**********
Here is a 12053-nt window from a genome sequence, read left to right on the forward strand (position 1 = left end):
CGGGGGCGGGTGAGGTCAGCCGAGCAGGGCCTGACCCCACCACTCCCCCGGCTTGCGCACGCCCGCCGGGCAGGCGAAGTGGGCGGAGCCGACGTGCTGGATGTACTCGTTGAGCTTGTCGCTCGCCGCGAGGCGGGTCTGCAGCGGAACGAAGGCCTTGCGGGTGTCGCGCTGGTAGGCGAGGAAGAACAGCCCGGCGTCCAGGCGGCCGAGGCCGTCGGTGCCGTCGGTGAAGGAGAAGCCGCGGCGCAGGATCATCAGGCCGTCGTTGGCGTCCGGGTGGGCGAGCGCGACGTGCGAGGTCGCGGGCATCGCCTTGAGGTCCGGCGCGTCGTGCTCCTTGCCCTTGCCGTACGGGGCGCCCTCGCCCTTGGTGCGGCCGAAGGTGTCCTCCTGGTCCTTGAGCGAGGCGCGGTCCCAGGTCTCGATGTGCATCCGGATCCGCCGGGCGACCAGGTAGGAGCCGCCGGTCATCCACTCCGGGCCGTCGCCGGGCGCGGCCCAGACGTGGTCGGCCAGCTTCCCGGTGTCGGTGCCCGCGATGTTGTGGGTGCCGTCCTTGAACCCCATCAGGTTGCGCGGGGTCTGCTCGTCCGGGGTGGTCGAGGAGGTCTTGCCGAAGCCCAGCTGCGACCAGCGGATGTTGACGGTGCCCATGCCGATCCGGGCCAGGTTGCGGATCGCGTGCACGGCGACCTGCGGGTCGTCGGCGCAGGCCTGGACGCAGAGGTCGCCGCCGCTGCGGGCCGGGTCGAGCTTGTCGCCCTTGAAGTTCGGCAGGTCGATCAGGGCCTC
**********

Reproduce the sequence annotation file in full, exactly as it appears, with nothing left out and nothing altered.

Here is a 12053-nt window from a genome sequence, read left to right on the forward strand (position 1 = left end):
CGGGGGCGGGTGAGGTCAGCCGAGCAGGGCCTGACCCCACCACTCCCCCGGCTTGCGCACGCCCGCCGGGCAGGCGAAGTGGGCGGAGCCGACGTGCTGGATGTACTCGTTGAGCTTGTCGCTCGCCGCGAGGCGGGTCTGCAGCGGAACGAAGGCCTTGCGGGTGTCGCGCTGGTAGGCGAGGAAGAACAGCCCGGCGTCCAGGCGGCCGAGGCCGTCGGTGCCGTCGGTGAAGGAGAAGCCGCGGCGCAGGATCATCAGGCCGTCGTTGGCGTCCGGGTGGGCGAGCGCGACGTGCGAGGTCGCGGGCATCGCCTTGAGGTCCGGCGCGTCGTGCTCCTTGCCCTTGCCGTACGGGGCGCCCTCGCCCTTGGTGCGGCCGAAGGTGTCCTCCTGGTCCTTGAGCGAGGCGCGGTCCCAGGTCTCGATGTGCATCCGGATCCGCCGGGCGACCAGGTAGGAGCCGCCGGTCATCCACTCCGGGCCGTCGCCGGGCGCGGCCCAGACGTGGTCGGCCAGCTTCCCGGTGTCGGTGCCCGCGATGTTGTGGGTGCCGTCCTTGAACCCCATCAGGTTGCGCGGGGTCTGCTCGTCCGGGGTGGTCGAGGAGGTCTTGCCGAAGCCCAGCTGCGACCAGCGGATGTTGACGGTGCCCATGCCGATCCGGGCCAGGTTGCGGATCGCGTGCACGGCGACCTGCGGGTCGTCGGCGCAGGCCTGGACGCAGAGGTCGCCGCCGCTGCGGGCCGGGTCGAGCTTGTCGCCCTTGAAGTTCGGCAGGTCGATCAGGGCCTC